Note on reviews: I try not to spoil what I would consider major plot revelations in any of my reviews, but I do like to talk about movies in a way that would be meaningful to someone who has seen the film. Thus, assume there are probably more spoilers than you’d find in, say, the trailer for any given film.
Secondary note: I’m not particularly interested in discussions about Polanski’s history. I understand some people are, and boycott his films on those grounds. That’s their right; it is also my right to watch movies by a director despite his life choices. So none of that is going to have any bearing on this review.
There’s a moment in Woody Allen’s Midnight in Paris where the main character Gil, a time travelling do-nothing intellectual, runs across Spanish director Luis Buñuel. He tells him this great idea he had about people who were trapped in a room (referencing Buñuel’s later film, The Exterminating Angel.) Buñuel asks the obvious question: why can’t they get out of the room? To which Gil answers … well, they just can’t.
That is essentially the biggest hurdle to overcome with Roman Polanski’s latest movie, an adaptation of the French play The God of Carnage. It concerns two couples who meet to discuss an altercation between their kids that left one of them injured. It quickly descends into a comedic version of the classic existential hell in a room scenario, seen in Bunuel’s work and in Sartre’s No Exit.
I’ll fully admit it’s this room-of-no-escape conceit that is perhaps the hardest to overcome, one that probably worked better on the stage (the film attempts to overcome the proscenium arch with discursions away from the single living room where most of the film takes place, but they only serve to heighten the inherent claustrophobia of a one-room setting), but it is the only major hurdle to what is otherwise a smart, funny comedy of humanity.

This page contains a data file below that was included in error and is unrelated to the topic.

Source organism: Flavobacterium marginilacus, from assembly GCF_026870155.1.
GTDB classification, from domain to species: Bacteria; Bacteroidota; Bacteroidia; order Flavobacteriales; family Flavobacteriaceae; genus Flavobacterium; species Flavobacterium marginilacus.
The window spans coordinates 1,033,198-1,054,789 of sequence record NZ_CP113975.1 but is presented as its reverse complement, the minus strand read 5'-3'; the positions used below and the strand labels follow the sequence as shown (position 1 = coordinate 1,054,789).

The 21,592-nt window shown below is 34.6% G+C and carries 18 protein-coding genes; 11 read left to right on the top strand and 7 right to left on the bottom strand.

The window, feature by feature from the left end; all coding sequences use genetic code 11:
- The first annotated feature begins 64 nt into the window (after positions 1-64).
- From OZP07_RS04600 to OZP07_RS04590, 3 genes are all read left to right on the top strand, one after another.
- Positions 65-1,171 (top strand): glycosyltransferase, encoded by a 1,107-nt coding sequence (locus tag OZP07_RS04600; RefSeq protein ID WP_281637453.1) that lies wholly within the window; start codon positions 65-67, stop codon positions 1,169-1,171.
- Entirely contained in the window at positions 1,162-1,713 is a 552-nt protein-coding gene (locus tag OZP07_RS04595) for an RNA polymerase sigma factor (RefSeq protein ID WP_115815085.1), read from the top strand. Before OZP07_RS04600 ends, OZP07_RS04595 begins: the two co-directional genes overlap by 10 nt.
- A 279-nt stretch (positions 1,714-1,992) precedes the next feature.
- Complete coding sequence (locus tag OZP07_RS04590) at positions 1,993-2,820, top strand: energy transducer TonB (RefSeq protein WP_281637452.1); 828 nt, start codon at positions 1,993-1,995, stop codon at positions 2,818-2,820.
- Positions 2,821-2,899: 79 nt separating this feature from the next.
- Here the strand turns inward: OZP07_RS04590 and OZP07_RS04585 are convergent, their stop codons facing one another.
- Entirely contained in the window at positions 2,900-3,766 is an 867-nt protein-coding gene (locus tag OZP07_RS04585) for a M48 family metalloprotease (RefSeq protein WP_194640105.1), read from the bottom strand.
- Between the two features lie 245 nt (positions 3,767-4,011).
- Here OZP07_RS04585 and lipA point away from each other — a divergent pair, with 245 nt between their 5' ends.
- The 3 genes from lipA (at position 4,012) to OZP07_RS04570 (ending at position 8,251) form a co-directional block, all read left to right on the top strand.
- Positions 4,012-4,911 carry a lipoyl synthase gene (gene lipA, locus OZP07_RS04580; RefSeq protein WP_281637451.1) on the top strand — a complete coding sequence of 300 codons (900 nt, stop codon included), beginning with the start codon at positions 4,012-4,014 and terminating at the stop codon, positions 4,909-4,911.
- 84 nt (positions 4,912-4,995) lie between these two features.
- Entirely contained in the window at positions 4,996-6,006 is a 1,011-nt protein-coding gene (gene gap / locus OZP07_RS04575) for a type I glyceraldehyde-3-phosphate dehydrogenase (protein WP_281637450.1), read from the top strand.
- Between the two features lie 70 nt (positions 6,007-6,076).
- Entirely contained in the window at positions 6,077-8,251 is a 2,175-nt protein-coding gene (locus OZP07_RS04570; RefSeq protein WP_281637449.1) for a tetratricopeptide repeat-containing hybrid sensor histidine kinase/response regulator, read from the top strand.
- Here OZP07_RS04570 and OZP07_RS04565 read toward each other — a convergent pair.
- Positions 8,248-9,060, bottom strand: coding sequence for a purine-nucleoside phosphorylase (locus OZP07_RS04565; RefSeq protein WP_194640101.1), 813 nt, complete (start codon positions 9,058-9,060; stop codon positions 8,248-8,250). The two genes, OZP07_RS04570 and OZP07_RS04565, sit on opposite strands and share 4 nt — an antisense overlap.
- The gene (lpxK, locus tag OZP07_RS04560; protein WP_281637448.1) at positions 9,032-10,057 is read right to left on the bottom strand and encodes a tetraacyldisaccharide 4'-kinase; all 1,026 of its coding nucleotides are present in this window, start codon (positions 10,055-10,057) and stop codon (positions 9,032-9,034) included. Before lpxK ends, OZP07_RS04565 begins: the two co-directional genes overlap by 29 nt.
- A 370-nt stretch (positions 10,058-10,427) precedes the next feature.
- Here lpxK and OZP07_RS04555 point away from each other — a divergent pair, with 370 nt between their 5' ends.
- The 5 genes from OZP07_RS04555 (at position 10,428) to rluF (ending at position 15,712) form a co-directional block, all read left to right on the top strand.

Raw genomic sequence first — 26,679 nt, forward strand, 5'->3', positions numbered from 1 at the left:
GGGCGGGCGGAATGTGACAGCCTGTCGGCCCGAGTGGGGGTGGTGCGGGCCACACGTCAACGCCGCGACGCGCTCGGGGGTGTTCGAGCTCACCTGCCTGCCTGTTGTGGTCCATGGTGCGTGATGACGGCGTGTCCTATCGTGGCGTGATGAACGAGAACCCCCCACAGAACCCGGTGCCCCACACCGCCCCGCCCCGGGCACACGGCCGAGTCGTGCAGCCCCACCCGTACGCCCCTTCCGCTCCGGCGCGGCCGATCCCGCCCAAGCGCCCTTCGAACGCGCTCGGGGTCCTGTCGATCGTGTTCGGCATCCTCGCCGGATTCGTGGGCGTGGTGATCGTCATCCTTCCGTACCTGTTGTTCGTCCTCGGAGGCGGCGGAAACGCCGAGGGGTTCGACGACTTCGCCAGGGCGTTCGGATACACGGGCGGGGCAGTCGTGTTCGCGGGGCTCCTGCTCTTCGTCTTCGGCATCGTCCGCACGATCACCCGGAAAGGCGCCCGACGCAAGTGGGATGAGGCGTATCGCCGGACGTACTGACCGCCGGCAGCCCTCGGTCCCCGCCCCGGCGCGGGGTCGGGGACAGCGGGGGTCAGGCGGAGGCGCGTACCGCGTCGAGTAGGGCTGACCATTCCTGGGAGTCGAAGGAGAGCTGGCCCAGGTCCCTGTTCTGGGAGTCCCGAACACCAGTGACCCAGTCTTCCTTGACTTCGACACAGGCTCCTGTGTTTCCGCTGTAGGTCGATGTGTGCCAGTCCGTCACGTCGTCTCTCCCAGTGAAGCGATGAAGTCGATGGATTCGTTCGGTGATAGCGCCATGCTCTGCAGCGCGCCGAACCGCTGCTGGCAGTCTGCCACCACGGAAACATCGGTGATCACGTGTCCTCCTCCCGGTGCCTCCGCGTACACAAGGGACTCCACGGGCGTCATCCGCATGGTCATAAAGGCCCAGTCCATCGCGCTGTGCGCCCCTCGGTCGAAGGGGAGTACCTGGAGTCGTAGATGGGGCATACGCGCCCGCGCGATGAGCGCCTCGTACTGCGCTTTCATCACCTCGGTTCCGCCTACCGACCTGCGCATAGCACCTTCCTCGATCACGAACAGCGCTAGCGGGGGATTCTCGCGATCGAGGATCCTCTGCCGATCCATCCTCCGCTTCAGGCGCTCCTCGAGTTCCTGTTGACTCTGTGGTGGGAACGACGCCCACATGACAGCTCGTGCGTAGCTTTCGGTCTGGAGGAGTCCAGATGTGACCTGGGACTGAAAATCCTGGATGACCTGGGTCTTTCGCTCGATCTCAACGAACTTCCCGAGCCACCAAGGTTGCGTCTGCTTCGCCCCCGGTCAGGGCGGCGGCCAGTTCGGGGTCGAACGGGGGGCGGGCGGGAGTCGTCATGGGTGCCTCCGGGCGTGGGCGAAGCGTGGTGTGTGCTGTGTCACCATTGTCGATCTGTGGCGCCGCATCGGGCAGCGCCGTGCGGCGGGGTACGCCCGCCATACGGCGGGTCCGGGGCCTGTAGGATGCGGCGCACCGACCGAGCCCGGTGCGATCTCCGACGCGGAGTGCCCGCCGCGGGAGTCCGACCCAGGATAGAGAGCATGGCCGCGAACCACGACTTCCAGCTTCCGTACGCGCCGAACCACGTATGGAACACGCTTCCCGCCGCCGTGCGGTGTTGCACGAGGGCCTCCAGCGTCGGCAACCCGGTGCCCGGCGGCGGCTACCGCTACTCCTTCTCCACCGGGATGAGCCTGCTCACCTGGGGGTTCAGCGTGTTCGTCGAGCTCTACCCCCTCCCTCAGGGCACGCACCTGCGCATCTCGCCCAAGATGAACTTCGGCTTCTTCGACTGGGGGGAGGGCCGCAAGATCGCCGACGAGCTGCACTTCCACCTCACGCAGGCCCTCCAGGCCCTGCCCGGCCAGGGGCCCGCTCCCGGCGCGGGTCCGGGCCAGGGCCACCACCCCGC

Unlike those other works, however, there’s no mystical or spiritual force keeping the two couples stuck in an excruciatingly designed and sterile New York City apartment on this particular afternoon–they are there because they choose to be. What Carnage is more than anything is a story about how manners and so-called civilized life have turned human nature into a time bomb of suppressed aggression just waiting for a spark.
As could be expected from this premise, we’re talking about a movie that relies entirely on the actors cast. The couple hosting this little apocalyptic get-together are played by Jodie Foster and John C. Reilly. He’s a door to door salesman of house fixtures, emasculated into submissive agreeableness by his mother and his wife, who has written a book about tragedy in Africa and is researching another and is more than happy to belittle a person’s day-to-day complaints by comparing them to genocide.
On the opposite side, the parents of the kid who struck Foster and Reilly’s son and knocked out several of his teeth, is the combination of Christoph Waltz and Kate Winslet. Waltz is a high-priced lawyer whose pharmaceutical client has hidden adverse side effects of a drug about to be exposed by the press. He barely hides his contempt for being there, interrupting everyone to have increasingly frantic (and probably illegal) conversations on his phone. Winslet is his long-suffering wife, perfectly made up and the picture of upper class elegance, a Stepfordian desperation that underlies her initial attempts to mediate a stressful situation.